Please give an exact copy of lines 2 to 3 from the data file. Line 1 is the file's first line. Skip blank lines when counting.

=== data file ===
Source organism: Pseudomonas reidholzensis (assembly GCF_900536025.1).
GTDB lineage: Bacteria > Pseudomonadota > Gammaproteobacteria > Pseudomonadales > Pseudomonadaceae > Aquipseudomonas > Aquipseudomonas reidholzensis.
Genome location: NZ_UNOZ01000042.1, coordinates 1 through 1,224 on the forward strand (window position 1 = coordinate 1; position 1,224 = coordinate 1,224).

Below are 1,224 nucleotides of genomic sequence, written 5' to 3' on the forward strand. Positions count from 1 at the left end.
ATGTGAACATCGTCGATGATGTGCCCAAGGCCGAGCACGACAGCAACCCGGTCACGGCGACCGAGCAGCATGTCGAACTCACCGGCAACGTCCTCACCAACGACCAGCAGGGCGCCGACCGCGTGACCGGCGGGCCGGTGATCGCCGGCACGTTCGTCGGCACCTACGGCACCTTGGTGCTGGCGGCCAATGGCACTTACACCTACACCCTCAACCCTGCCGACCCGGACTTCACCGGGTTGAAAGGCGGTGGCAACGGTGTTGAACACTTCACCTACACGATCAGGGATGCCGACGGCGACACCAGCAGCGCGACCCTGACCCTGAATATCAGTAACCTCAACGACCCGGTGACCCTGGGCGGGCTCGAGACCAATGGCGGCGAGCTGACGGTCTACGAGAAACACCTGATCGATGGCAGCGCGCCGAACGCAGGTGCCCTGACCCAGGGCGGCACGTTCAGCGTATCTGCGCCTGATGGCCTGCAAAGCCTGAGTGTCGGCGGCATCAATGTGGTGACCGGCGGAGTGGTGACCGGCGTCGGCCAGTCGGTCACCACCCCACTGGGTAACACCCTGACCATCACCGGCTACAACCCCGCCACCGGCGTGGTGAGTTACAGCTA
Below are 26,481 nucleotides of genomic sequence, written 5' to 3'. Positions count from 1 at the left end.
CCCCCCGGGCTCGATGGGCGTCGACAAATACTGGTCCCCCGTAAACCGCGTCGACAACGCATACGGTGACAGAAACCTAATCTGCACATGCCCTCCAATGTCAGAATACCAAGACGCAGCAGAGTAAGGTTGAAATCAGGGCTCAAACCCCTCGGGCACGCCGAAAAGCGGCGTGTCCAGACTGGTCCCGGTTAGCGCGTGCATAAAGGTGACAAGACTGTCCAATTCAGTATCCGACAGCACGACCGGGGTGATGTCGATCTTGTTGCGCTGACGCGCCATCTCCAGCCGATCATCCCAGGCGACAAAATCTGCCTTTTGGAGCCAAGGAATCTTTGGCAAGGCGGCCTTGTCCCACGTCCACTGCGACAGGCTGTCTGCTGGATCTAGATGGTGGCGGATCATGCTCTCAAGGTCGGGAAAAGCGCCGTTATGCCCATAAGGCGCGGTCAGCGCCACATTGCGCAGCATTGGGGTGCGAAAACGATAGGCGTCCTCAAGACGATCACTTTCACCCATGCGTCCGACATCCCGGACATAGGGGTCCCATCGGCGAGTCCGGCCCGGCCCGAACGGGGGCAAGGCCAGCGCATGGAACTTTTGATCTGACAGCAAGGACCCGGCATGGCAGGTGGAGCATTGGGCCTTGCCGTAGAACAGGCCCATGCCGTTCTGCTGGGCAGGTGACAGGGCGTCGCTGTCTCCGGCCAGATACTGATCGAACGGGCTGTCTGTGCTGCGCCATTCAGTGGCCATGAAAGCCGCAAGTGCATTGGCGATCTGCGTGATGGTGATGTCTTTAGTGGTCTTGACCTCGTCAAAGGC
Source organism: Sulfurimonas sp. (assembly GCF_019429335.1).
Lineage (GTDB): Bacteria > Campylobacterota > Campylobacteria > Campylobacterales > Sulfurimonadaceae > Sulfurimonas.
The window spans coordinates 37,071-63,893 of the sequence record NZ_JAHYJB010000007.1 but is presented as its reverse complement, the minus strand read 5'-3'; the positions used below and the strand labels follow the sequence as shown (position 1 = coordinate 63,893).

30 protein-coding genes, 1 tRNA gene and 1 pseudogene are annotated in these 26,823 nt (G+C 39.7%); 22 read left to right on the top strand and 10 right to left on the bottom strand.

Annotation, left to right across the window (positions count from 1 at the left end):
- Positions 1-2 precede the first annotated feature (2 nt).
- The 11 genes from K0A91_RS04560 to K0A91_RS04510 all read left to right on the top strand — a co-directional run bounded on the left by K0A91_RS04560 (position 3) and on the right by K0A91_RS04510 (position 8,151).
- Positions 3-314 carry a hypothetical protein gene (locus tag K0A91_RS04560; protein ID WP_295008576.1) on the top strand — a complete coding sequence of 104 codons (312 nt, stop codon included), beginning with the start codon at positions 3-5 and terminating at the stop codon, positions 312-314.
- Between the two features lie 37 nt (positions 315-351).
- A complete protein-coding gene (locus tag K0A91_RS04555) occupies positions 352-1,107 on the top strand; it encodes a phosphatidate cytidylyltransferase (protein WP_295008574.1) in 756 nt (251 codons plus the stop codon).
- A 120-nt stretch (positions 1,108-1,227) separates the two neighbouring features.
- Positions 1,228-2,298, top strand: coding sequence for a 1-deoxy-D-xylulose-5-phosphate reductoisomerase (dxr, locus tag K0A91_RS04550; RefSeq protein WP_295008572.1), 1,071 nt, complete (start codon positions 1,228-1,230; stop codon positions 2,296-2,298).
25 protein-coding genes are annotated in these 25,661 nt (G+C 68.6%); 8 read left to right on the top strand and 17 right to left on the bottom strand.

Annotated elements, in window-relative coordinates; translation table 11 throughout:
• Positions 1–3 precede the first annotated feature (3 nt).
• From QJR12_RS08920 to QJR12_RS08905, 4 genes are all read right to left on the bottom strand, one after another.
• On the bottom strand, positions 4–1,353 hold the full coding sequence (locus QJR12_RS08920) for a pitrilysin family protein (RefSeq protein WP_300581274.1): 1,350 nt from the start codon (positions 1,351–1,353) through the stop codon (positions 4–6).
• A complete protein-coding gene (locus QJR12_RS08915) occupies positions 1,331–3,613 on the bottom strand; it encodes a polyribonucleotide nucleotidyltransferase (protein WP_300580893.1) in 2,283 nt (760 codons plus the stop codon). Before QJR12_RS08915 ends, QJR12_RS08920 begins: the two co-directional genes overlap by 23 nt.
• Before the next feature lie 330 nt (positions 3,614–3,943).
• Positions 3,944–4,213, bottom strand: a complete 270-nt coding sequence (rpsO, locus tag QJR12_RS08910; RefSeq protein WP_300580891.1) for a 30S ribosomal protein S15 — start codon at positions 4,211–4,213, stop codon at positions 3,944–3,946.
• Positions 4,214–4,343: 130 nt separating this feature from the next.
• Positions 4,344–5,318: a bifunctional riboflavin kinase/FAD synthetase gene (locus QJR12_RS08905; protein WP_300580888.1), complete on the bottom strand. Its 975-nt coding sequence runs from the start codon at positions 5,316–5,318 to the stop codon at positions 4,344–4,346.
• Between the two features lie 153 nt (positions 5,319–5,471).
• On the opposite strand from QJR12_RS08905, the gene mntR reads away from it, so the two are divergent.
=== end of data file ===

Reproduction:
GTDB lineage: Bacteria > Pseudomonadota > Gammaproteobacteria > Pseudomonadales > Pseudomonadaceae > Aquipseudomonas > Aquipseudomonas reidholzensis.
Genome location: NZ_UNOZ01000042.1, coordinates 1 through 1,224 on the forward strand (window position 1 = coordinate 1; position 1,224 = coordinate 1,224).